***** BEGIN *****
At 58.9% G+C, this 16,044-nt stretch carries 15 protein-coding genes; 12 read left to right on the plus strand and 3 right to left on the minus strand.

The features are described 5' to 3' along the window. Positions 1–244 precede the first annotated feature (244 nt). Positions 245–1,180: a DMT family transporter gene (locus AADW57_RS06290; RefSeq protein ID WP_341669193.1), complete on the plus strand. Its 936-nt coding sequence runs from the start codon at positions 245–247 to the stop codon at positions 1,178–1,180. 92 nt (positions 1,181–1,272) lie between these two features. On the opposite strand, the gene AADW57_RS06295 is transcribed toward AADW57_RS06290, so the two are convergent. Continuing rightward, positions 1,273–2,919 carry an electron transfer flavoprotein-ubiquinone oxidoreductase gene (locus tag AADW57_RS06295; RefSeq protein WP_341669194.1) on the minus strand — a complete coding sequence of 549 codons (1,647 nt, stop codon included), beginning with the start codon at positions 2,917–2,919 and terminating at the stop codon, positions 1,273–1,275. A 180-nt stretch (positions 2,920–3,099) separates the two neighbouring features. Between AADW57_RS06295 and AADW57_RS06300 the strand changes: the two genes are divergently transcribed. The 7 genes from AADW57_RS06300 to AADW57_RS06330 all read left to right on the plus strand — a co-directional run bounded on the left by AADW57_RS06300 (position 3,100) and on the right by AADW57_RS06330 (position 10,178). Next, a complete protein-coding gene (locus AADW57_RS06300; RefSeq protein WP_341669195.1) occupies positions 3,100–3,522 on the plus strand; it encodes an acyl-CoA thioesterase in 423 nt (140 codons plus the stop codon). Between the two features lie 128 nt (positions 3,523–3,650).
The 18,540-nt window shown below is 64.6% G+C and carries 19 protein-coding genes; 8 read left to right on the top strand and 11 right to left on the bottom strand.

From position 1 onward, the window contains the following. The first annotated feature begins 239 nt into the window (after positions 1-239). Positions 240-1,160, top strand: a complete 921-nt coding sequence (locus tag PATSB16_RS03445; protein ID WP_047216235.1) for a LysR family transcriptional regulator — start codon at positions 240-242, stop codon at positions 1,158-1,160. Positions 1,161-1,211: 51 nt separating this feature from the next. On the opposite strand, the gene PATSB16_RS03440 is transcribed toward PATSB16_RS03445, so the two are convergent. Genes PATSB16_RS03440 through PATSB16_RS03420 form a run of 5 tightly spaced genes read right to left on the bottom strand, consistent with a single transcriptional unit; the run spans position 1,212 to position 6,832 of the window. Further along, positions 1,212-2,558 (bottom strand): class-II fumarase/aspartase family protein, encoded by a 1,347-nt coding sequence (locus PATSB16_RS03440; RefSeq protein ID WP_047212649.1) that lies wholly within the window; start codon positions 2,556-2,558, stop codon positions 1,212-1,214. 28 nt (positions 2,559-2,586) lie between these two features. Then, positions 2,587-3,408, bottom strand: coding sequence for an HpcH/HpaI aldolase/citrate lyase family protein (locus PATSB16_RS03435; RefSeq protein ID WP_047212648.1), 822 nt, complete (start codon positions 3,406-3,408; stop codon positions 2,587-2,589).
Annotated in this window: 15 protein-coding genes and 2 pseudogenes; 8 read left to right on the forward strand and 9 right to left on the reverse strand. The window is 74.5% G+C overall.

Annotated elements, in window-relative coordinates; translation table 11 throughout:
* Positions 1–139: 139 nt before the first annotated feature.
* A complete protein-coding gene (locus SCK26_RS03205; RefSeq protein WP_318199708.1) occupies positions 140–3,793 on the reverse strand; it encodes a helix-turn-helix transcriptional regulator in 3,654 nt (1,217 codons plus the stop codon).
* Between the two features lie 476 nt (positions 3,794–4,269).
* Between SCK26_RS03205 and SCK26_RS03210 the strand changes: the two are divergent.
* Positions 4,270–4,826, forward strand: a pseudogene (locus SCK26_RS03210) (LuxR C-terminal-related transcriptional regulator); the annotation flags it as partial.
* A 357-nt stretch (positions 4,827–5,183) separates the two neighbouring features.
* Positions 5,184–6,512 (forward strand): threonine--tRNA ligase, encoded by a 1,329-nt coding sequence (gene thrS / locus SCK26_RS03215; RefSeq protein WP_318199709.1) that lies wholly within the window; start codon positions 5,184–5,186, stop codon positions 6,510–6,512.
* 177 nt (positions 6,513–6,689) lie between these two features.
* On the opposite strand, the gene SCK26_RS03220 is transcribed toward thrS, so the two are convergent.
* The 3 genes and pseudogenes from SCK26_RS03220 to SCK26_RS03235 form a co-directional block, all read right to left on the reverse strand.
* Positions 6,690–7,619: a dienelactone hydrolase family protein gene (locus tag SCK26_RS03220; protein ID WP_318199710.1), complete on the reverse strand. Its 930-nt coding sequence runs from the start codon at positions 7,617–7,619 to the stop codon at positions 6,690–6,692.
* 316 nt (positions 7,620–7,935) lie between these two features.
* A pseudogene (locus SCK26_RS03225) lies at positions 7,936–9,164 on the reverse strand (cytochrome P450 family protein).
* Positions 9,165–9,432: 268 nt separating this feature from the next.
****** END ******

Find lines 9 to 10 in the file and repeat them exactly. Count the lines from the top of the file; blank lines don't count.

* Between the two features lie 476 nt (positions 3,794–4,269).
* Between SCK26_RS03205 and SCK26_RS03210 the strand changes: the two are divergent.